|Birth Day||January 03, 1951|
|Age||69 YEARS OLD|
|Occupation||Chairman of National Commercial Bank of Jamaica|
Michael Lee-Chin was born in Port Antonio, Jamaica, in 1951 to Aston Lee and Hyacinth Gloria Chen. Both his parents were biracial black and Chinese-Jamaican. When Lee-Chin was aged seven, his mother married Vincent Chen. Chen had a son from a previous relationship, and the couple had a further seven children together, six boys and one girl.Lee-Chin's mother sold Avon products, and worked as a bookkeeper for various local firms, while his stepfather ran a local grocery store.
He attended the local high school, Titchfield High, between 1962 and 1969.
In 1965, Lee-Chin's first job came working as part of the landscaping team at the Frenchman's Cove Hotel. The next year, he got a summer job working on the Jamaica Queen cruise ship, cleaning the engine room.
In 1974, he married Vera Lee-Chin, a Ukrainian Canadian whom he had met at university. They parted in 1991, and officially separated (though did not divorce) in 1997. Ms. Lee-Chin has since contested the terms of the separation agreement, claiming that Lee-Chin did not disclose his actual wealth at the time of the separation. The couple had three children (Michael Jr., Paul, and Adrian).
Lee-Chin spent two years at the Investors Group, in the Hamilton, Ontario office and in 1979, moved to Regal Capital Planners and became regional manager. While at the company, in 1983, he secured a loan from the Continental Bank of Canada for C$500,000 to purchase a stake in Mackenzie Financial Group and formed Kicks Athletics with Andrew Gayle. By 1987, the investment was worth C$3.5 million.
Lee-Chin was reluctant to invest in the Dotcom boom, and saw AIC Investments lose 8 per cent in value, even as the S&P gained 56 per cent. Investors moved US$224 million out of AIC's flagship "Advantage Mutual Fund". The Globe and Mail ran an article predicting even more Investors to leave the fund, meaning that they would run out of cash and be forced to sell its core holdings. Lee-Chin's response was to sell stock in Coca-Cola, and invest US$65 million into Mackenzie Holdings (the same firm in which he had invested US$400,000 16 years previously). Letters were sent to all 350,000 Investors, explaining the strategy. The Investors were calmed by the purchase, and the stock was later sold to Investor Group (the same company Lee-Chin had worked for in the 1980s) at more than twice the price AIC had paid for it. In 2000 and 2001, following the Dotcom crash, AIC outperformed the market with 26 per cent growth and 4 per cent decline respectively.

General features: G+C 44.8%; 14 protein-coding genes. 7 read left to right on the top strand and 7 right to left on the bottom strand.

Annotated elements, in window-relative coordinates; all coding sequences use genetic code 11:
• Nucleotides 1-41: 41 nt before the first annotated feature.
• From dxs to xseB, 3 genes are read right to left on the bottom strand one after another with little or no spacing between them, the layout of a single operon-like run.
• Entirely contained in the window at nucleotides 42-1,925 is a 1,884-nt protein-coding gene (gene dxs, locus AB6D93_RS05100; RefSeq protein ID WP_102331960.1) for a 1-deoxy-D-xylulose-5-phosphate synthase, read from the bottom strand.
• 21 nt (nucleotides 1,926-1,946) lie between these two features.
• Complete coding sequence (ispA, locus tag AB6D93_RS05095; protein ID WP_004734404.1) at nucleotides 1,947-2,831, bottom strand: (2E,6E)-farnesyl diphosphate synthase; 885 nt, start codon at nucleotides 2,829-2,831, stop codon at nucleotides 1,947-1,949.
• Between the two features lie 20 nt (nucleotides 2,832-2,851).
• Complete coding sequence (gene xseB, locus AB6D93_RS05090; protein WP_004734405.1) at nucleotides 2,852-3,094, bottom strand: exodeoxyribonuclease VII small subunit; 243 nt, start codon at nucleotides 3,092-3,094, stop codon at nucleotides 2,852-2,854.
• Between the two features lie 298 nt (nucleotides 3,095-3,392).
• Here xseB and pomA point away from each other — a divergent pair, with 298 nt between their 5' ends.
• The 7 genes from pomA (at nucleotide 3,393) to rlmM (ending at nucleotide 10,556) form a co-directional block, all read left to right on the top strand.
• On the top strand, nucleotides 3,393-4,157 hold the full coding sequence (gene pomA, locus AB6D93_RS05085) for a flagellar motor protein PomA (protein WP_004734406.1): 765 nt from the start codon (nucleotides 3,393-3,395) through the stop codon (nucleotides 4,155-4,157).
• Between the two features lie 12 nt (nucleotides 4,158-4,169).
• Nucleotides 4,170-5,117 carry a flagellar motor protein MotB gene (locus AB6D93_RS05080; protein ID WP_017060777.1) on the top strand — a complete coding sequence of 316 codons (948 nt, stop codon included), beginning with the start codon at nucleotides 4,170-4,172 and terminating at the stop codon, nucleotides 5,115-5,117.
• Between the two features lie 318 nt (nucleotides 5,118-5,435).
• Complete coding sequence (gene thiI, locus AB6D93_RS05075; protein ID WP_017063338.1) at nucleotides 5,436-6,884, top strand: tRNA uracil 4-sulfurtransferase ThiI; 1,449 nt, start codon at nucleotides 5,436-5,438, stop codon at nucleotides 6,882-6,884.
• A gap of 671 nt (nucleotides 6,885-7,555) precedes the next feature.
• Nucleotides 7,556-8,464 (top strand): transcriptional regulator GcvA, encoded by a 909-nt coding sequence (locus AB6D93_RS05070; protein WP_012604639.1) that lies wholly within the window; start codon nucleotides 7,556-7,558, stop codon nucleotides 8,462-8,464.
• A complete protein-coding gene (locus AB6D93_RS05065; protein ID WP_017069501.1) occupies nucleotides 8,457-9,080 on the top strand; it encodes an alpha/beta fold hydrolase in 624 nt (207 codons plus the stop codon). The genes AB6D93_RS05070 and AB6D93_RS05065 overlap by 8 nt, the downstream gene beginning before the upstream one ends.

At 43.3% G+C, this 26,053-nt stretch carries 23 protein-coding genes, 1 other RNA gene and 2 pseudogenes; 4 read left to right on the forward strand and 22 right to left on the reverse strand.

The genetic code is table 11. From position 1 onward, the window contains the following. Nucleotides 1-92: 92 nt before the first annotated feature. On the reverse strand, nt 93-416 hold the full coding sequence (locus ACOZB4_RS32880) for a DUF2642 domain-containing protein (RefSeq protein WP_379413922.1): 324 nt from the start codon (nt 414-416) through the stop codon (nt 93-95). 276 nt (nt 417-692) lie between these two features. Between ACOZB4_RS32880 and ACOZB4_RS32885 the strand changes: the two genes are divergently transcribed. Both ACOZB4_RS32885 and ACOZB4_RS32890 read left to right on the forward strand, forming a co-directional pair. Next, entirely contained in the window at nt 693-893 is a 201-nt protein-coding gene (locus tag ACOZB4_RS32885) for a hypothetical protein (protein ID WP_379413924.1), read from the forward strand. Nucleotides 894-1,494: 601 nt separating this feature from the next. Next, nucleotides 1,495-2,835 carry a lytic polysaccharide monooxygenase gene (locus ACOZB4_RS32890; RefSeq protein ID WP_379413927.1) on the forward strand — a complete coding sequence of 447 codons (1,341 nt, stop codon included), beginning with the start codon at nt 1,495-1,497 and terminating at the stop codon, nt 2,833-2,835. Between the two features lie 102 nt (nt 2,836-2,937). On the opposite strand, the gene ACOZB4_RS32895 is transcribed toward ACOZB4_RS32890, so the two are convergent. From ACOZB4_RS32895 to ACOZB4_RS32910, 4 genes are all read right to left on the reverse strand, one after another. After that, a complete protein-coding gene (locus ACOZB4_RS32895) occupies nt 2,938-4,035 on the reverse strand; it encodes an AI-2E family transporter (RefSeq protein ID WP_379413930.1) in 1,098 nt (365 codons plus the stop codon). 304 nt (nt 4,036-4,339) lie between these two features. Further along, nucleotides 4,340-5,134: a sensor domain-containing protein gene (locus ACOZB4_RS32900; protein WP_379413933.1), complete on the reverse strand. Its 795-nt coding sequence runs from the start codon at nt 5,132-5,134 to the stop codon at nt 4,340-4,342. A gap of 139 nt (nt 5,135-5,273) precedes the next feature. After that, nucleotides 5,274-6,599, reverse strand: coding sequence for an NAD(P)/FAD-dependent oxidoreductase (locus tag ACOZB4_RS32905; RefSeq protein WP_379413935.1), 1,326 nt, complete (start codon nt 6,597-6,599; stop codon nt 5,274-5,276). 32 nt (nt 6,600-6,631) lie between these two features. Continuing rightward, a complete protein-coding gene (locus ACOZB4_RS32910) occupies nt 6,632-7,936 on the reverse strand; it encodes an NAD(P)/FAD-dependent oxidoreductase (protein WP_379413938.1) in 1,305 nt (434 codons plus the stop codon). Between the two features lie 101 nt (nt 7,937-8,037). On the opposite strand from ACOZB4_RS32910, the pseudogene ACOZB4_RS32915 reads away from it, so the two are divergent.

In 1987, Lee-Chin took the proceeds from his Mackenzie investment to buy a Kitchener-based company called the Advantage Investment Council (a division of AIC Limited) for $200,000. At the time, the company had holdings of around C$800,000. He renamed the company AIC, and developed it to a fund that today controls around C$6 Billion, with hundreds of thousands of Investors. Following the acquisition of AIC Limited, Lee-Chin set up the Berkshire group of companies – comprising an investment planning arm, a securities dealership and an insurance operation. By 2007, Berkshire amassed more than C$12 billion of assets under administration. In 2007, Manulife acquired Berkshire from Portland Holdings in exchange for shares, making Portland one of the largest shareholders of Manulife.